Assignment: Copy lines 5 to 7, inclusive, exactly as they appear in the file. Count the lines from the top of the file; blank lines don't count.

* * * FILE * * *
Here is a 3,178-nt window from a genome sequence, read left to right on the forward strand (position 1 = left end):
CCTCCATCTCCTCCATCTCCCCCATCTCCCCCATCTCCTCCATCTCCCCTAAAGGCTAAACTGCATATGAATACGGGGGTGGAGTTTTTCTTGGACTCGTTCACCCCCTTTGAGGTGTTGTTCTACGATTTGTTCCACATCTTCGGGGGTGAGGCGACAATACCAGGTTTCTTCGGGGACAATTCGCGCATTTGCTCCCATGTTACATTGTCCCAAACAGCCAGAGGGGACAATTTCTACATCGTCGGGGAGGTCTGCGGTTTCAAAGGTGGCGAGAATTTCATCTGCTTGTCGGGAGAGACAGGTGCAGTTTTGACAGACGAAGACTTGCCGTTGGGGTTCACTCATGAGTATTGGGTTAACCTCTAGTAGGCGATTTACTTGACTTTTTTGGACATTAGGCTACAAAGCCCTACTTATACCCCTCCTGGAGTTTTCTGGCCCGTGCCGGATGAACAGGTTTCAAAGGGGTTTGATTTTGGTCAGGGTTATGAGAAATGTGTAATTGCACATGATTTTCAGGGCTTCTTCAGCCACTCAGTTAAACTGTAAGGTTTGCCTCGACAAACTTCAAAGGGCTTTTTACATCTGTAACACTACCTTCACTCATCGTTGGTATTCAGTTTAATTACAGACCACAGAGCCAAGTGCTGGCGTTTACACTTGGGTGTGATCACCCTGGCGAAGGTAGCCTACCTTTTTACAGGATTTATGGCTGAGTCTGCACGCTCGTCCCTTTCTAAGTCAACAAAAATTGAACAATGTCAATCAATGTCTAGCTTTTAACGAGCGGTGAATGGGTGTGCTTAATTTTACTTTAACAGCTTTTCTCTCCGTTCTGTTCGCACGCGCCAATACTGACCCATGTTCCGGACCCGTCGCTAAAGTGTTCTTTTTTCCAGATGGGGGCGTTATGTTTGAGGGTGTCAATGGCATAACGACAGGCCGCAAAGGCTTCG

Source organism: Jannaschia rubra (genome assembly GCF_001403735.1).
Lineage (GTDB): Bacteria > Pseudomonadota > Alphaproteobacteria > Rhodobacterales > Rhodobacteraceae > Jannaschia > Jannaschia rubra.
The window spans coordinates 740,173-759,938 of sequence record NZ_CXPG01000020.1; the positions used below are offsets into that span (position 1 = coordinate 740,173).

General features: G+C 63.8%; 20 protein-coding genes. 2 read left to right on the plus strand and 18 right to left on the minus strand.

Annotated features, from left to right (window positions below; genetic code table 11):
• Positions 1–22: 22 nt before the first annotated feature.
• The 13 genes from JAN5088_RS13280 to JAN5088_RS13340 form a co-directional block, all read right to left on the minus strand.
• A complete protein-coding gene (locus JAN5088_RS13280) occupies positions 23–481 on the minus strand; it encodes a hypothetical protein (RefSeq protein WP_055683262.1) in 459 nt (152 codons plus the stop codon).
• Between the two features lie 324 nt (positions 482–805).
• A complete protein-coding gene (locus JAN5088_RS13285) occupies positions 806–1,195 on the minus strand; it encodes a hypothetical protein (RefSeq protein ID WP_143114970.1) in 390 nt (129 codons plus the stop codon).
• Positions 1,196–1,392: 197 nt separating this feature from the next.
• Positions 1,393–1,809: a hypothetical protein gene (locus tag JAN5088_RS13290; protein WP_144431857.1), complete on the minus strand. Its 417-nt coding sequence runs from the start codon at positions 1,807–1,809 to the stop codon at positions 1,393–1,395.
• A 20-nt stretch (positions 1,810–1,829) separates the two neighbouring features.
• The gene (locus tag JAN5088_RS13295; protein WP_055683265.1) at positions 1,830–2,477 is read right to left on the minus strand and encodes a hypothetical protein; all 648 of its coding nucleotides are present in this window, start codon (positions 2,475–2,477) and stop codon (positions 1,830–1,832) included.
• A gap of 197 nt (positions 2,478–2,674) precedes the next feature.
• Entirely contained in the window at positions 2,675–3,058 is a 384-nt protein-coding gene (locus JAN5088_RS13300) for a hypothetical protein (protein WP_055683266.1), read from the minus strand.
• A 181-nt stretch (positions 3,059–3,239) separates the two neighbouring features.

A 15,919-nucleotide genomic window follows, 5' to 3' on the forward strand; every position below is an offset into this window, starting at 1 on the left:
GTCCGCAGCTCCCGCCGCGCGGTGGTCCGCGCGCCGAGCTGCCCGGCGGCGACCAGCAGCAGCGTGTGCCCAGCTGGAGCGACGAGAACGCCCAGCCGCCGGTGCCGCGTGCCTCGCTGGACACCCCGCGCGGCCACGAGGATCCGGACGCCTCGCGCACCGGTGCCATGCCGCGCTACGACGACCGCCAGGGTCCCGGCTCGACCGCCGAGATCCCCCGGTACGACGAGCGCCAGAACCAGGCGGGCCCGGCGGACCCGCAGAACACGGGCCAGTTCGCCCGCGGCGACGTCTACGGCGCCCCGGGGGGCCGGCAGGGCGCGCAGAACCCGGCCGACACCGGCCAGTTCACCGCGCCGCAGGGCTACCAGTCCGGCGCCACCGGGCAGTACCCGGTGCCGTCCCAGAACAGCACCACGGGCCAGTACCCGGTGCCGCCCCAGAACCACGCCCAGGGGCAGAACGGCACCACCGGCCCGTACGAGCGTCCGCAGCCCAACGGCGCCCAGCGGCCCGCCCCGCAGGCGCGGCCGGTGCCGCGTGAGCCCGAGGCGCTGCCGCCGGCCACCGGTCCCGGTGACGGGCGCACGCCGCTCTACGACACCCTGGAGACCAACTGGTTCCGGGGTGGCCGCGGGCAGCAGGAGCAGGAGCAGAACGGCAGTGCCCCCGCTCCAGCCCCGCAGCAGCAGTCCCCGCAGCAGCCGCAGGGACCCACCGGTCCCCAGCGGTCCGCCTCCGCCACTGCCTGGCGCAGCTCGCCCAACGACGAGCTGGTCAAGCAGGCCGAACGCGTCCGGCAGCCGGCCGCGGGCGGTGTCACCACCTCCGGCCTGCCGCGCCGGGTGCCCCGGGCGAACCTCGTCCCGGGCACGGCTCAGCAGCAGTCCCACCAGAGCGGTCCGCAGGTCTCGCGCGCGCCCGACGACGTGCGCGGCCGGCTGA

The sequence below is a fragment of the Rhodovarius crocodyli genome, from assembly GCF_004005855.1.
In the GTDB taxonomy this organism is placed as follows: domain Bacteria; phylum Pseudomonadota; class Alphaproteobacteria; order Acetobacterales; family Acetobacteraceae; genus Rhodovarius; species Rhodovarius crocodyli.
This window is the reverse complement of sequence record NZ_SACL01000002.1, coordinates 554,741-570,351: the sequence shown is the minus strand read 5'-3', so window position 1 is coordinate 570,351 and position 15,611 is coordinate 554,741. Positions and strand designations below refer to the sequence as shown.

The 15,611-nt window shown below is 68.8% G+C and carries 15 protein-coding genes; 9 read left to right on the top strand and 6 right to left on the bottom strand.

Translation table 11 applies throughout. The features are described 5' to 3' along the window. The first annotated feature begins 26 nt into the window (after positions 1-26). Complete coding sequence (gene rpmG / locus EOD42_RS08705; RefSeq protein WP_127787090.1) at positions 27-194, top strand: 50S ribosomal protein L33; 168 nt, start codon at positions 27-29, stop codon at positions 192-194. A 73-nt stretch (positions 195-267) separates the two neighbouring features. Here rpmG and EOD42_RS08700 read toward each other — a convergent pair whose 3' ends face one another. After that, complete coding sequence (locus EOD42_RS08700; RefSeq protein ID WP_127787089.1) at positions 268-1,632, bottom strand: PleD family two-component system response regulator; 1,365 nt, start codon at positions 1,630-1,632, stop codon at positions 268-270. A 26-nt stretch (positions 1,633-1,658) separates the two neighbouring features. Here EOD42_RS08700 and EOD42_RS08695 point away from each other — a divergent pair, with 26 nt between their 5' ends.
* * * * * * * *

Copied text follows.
The window spans coordinates 740,173-759,938 of sequence record NZ_CXPG01000020.1; the positions used below are offsets into that span (position 1 = coordinate 740,173).

General features: G+C 63.8%; 20 protein-coding genes. 2 read left to right on the plus strand and 18 right to left on the minus strand.

Annotated features, from left to right (window positions below; genetic code table 11):